Chileno Valley Ranch was purchased by Carlo Martinoiya from Henry Halleck in 1862. Henry Halleck then traveled to Washington, DC, where he became President Abraham Lincoln’s Chief of Staff. Carlo Martinoiya was Sally Gale’s great-great-grandfather. He married Katerina Traversi in Chevio, Switzerland, and together they had seven children. Carlo Martinoiya became a well-known banker and broker in California in addition to being a dairyman at what is now Chileno Valley Ranch. The youngest of Carlo and Katerina’s children, Anita Martin, married a hired man by the name of Peter Dolcini. Together, they had five children, who were brought up on a ranch in Nicasio Valley, a wedding gift to Anita from her parents. Peter and Anita had five children, the eldest of which was Arnold Tullio Dolcini. Arnold and his wife, Catherine Connolley, met when Catherine was given a job as a nurse in the Nicasio family home, to care for both Anita and Arnold, who were gravely ill. Arnold survived and they were married and moved to Hick’s Valley Ranch, where they raised six children, the eldest of which was Anita, Sally’s mother.
Meanwhile, Chileno Valley Ranch, being owned by many family members, fell into disarray and decay, until Sally Gale and her husband, Mike, returned from Hawaii to restore the ranch in 1993.
Since 1993, Mike and Sally have restored the buildings, fences, water systems, creeks, and native woodlands on the ranch, planted 400 apple trees, started a grass-fed beef business, and served as board members of local organizations such as Marin Agricultural Land Trust (MALT), Marin Resource Conservation District, Marin Organic, Marin County Farm Bureau, Marin Conservation League, and Marin Farmers Market. In 2000, Mike and Sally entered into an Agricultural Conservation Easement with MALT, permanently protecting the ranch from development and preserving it for agriculture.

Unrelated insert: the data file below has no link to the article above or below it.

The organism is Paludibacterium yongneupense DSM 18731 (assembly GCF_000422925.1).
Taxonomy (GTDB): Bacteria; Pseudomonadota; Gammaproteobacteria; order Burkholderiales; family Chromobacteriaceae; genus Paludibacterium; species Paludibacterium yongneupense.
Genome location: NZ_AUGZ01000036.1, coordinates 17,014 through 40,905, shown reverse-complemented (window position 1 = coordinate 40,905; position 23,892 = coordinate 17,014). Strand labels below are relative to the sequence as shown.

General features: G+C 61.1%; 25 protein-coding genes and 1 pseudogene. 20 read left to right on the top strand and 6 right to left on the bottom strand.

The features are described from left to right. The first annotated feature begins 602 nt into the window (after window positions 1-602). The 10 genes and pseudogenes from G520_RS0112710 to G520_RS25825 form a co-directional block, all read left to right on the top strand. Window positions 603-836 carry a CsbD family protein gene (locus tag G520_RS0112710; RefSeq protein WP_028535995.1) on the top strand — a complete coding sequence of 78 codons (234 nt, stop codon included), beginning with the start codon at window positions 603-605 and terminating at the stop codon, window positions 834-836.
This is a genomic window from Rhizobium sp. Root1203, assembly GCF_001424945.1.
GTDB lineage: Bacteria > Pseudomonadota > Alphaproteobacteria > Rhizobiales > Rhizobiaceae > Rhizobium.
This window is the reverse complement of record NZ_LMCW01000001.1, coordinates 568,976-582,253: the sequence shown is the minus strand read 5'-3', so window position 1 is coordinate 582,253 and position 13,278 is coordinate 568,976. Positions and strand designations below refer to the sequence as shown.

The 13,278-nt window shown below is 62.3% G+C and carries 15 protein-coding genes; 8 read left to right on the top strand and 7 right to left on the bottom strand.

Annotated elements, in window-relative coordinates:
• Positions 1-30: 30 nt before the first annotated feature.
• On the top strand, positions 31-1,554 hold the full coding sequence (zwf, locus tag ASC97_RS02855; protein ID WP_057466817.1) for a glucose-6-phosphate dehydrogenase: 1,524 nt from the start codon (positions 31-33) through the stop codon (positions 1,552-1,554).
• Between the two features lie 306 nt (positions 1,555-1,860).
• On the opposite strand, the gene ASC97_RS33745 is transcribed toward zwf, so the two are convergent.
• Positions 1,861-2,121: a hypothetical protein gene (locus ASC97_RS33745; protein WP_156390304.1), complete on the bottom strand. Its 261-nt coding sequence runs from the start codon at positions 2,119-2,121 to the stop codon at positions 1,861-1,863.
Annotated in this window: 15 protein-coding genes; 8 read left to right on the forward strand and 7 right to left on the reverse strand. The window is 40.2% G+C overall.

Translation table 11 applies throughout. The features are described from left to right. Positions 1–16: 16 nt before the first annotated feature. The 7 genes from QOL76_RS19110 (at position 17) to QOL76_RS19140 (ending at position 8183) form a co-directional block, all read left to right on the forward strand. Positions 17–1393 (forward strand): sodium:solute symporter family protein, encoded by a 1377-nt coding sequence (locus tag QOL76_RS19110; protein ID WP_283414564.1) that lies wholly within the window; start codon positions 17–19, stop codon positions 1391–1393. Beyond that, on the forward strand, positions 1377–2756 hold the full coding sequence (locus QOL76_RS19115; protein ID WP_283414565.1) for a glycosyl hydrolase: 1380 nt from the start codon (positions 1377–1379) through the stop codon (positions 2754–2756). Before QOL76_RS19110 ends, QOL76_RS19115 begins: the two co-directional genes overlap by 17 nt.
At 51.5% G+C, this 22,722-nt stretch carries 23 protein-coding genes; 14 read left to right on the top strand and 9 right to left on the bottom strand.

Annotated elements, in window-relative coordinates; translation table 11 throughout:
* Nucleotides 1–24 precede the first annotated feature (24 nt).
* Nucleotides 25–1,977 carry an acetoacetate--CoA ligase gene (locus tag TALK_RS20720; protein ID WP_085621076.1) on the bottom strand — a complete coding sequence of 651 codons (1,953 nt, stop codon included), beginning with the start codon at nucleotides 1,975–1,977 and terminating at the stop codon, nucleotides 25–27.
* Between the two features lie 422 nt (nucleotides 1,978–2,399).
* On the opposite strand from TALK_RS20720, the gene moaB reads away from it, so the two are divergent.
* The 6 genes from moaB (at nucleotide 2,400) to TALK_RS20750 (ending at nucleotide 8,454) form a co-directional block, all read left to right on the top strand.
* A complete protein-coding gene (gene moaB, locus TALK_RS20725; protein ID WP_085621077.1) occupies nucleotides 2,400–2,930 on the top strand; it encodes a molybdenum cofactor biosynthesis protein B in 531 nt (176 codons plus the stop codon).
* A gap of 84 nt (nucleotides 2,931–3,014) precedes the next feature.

Mike and Sally most enjoy their latest reincarnation as grandparents of seven lovely kiddos.
From the Press Democrat Wednesday, September 24, 1997
Visible from a half-mile away, the two-story Victorian is a commanding presence amid the rolling pastures of Chileno Valley.
But until Sally and Michael Gale went to work on it four years ago, the 1883 Romantic Italianate house was more eyesore than eye-opener in the rural valley running just south of the Marin County line.
“It was a wreck,” Sally Gale said succinctly.
Vacant for seven years, the house had taken a beating from the weather and vandals. There was a hole in the roof, all the windows were broken and graffiti covered the inside walls.
In the dining room, a freezer had leaked and fallen through the floor. Part of a staircase was broken up in the yard.
Contractors advised the Gales, who previously lived in Novato, to demolish it and start over.
But the remnants of grandeur remained, like the elaborate plaster medallions from which ceiling light fixtures had been suspended. And beneath its disheveled surface, the old house was solid, built of virgin redwood, Sally Gale said.